I've moved once. A gentleman approached me and used the key phrases above, and it was a straight aisle to aisle swap. When the drinks trolley came round, the flight attendant told me my drink was already taken care of because he had paid for it. Everyone happy (especially me after a free glass of wine).

JeanSeberg Mon 20-Jan-14 05:17:35

I'm trying to think of an airline that doesn't offer speedy boarding or seat selection at an extra cost. Which one was it?

WhenWhyWhere Mon 20-Jan-14 05:19:53

This is why I don't fly on cheapo airlines confused.
I would have moved because I would feel sorry for the little girl but I would have secretly been very judgey about why they didn't book seats or arrive at the airport/departure gate quicker.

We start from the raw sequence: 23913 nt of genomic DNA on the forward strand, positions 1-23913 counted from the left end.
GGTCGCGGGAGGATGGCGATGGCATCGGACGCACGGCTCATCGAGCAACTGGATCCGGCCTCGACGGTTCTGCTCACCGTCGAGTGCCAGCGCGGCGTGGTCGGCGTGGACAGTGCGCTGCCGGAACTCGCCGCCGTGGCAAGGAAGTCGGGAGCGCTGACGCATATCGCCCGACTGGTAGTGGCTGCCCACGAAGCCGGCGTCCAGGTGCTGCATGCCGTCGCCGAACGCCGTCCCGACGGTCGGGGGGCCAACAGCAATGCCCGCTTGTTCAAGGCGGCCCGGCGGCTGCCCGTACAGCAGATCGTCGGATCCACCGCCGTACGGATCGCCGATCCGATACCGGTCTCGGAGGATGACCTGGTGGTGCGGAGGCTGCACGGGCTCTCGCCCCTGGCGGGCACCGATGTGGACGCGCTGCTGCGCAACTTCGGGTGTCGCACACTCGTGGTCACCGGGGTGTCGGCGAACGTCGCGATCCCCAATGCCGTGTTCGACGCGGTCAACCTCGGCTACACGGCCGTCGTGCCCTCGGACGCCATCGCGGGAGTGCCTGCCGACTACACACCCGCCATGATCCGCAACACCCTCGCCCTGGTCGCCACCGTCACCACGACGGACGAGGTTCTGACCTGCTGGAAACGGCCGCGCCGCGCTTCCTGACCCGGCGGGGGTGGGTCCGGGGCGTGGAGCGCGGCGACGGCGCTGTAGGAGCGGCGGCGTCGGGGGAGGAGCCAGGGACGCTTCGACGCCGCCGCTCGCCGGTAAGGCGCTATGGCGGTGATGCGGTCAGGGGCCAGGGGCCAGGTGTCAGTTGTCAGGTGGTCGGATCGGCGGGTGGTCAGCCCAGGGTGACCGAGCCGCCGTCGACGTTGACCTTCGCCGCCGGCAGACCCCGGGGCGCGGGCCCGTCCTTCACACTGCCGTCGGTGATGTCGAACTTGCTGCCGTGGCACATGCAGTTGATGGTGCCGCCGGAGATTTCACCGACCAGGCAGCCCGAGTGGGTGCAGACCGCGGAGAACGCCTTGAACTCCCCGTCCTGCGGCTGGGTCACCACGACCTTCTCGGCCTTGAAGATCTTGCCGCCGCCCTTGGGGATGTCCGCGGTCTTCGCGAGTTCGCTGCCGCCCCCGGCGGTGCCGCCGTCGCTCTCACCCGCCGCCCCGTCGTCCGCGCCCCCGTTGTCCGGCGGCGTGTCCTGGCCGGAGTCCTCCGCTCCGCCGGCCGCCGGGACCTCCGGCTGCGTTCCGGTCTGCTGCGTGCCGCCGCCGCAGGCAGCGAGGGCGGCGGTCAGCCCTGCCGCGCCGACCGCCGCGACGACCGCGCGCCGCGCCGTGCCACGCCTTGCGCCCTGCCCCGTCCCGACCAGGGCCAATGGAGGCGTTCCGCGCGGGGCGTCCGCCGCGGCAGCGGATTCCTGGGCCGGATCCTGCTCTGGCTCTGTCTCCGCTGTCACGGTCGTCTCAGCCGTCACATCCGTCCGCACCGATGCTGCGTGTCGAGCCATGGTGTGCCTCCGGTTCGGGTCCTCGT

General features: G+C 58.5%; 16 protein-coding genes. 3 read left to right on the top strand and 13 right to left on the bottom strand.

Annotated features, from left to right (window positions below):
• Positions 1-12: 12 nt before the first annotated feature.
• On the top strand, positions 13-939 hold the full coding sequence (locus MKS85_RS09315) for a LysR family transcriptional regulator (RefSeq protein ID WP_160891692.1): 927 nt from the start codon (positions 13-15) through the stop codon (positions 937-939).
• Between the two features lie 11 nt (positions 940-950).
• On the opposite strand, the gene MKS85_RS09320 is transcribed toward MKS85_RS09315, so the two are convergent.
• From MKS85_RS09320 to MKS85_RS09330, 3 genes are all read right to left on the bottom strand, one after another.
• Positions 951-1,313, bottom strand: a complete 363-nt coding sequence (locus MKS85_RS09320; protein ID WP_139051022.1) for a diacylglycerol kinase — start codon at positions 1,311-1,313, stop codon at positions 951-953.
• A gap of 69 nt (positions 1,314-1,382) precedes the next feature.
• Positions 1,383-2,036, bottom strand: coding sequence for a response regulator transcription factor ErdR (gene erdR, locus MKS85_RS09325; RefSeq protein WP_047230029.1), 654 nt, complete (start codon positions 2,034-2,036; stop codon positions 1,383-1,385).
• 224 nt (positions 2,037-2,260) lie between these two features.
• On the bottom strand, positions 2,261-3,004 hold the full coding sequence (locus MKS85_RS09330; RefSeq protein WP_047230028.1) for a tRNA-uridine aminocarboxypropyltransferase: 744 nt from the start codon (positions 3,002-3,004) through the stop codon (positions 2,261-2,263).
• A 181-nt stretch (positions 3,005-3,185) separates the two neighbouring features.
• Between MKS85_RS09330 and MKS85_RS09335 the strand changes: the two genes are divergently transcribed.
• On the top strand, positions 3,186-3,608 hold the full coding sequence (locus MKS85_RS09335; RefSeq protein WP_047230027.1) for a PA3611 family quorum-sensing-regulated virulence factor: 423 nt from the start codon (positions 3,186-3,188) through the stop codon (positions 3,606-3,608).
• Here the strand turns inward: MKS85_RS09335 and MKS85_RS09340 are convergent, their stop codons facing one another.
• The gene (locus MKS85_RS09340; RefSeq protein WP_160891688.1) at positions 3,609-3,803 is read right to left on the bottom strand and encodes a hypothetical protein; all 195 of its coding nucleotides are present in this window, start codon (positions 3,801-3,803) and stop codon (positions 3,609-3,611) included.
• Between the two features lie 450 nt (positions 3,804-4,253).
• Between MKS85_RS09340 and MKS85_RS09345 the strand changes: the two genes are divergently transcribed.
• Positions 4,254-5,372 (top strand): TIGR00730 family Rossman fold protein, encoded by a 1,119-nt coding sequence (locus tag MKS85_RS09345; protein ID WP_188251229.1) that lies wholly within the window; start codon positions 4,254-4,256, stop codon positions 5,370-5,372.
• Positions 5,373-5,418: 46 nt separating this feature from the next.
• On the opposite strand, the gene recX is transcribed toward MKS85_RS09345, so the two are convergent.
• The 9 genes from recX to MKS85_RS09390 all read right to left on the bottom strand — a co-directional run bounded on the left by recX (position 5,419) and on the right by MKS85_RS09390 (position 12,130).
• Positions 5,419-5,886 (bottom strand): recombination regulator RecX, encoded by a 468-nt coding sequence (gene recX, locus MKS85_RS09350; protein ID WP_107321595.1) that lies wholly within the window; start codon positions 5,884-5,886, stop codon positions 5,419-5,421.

It sounds odd that this happened. It's strange that a 2 year old would be seated away from their parents???? hmm

Which airline was it?

purplemurple1 Mon 20-Jan-14 05:56:15

Weird the airline didn't sort it out - I got asked to move at 18 so a 19yr old could sit with his parents. I did and definnately would for a 2 yr old if someone asked or I was in a seat that would help.

HoneyandRum Mon 20-Jan-14 06:06:30

My guess is it was Ryan Air, we fly quite a lot on budget airlines with our three kids (always book seats in advance if we can) and all the other airlines are very reasonable about helping families with small children. I have only seen shocking behavior from the airline from Ryanair - to the point that other passengers have rebelled.

GoodnessKnows Mon 20-Jan-14 06:11:59

A little one was upset and in distress. Of course I'd move.

KepekCrumbs Mon 20-Jan-14 06:12:01